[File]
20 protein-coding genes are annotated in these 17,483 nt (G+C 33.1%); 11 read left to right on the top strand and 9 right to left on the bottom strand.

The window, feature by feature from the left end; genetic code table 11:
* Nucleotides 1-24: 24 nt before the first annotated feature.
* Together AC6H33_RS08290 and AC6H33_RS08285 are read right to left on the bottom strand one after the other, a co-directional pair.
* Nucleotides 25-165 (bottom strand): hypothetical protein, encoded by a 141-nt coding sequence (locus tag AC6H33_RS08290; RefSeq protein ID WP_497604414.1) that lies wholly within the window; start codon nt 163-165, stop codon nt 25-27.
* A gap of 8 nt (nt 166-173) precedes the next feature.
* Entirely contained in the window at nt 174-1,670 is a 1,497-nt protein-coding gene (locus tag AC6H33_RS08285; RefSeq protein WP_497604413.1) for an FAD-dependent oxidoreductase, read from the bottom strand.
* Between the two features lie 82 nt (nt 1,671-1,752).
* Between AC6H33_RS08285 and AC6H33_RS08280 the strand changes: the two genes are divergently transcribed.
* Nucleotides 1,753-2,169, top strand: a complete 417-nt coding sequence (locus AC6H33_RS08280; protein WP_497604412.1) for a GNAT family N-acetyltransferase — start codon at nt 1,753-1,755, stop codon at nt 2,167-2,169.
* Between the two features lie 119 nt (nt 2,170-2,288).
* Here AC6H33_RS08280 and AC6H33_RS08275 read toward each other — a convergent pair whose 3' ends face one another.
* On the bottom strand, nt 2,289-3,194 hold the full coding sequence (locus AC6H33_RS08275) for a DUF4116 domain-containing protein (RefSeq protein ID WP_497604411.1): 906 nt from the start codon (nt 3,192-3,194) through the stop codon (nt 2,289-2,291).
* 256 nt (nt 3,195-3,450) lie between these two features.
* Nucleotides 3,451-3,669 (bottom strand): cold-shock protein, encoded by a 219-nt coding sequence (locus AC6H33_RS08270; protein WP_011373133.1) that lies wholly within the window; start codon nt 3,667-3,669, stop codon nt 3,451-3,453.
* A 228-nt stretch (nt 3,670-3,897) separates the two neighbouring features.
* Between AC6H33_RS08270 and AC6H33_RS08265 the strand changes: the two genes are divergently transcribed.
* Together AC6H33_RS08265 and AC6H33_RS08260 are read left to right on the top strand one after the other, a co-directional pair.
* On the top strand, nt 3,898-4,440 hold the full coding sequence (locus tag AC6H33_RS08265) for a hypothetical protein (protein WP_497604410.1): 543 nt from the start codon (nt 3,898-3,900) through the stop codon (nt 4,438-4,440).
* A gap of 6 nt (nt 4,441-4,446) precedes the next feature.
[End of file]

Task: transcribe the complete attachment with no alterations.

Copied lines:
20 protein-coding genes are annotated in these 17,483 nt (G+C 33.1%); 11 read left to right on the top strand and 9 right to left on the bottom strand.

The window, feature by feature from the left end; genetic code table 11:
* Nucleotides 1-24: 24 nt before the first annotated feature.
* Together AC6H33_RS08290 and AC6H33_RS08285 are read right to left on the bottom strand one after the other, a co-directional pair.
* Nucleotides 25-165 (bottom strand): hypothetical protein, encoded by a 141-nt coding sequence (locus tag AC6H33_RS08290; RefSeq protein ID WP_497604414.1) that lies wholly within the window; start codon nt 163-165, stop codon nt 25-27.
* A gap of 8 nt (nt 166-173) precedes the next feature.
* Entirely contained in the window at nt 174-1,670 is a 1,497-nt protein-coding gene (locus tag AC6H33_RS08285; RefSeq protein WP_497604413.1) for an FAD-dependent oxidoreductase, read from the bottom strand.
* Between the two features lie 82 nt (nt 1,671-1,752).
* Between AC6H33_RS08285 and AC6H33_RS08280 the strand changes: the two genes are divergently transcribed.
* Nucleotides 1,753-2,169, top strand: a complete 417-nt coding sequence (locus AC6H33_RS08280; protein WP_497604412.1) for a GNAT family N-acetyltransferase — start codon at nt 1,753-1,755, stop codon at nt 2,167-2,169.
* Between the two features lie 119 nt (nt 2,170-2,288).
* Here AC6H33_RS08280 and AC6H33_RS08275 read toward each other — a convergent pair whose 3' ends face one another.
* On the bottom strand, nt 2,289-3,194 hold the full coding sequence (locus AC6H33_RS08275) for a DUF4116 domain-containing protein (RefSeq protein ID WP_497604411.1): 906 nt from the start codon (nt 3,192-3,194) through the stop codon (nt 2,289-2,291).
* 256 nt (nt 3,195-3,450) lie between these two features.
* Nucleotides 3,451-3,669 (bottom strand): cold-shock protein, encoded by a 219-nt coding sequence (locus AC6H33_RS08270; protein WP_011373133.1) that lies wholly within the window; start codon nt 3,667-3,669, stop codon nt 3,451-3,453.
* A 228-nt stretch (nt 3,670-3,897) separates the two neighbouring features.
* Between AC6H33_RS08270 and AC6H33_RS08265 the strand changes: the two genes are divergently transcribed.
* Together AC6H33_RS08265 and AC6H33_RS08260 are read left to right on the top strand one after the other, a co-directional pair.
* On the top strand, nt 3,898-4,440 hold the full coding sequence (locus tag AC6H33_RS08265) for a hypothetical protein (protein WP_497604410.1): 543 nt from the start codon (nt 3,898-3,900) through the stop codon (nt 4,438-4,440).
* A gap of 6 nt (nt 4,441-4,446) precedes the next feature.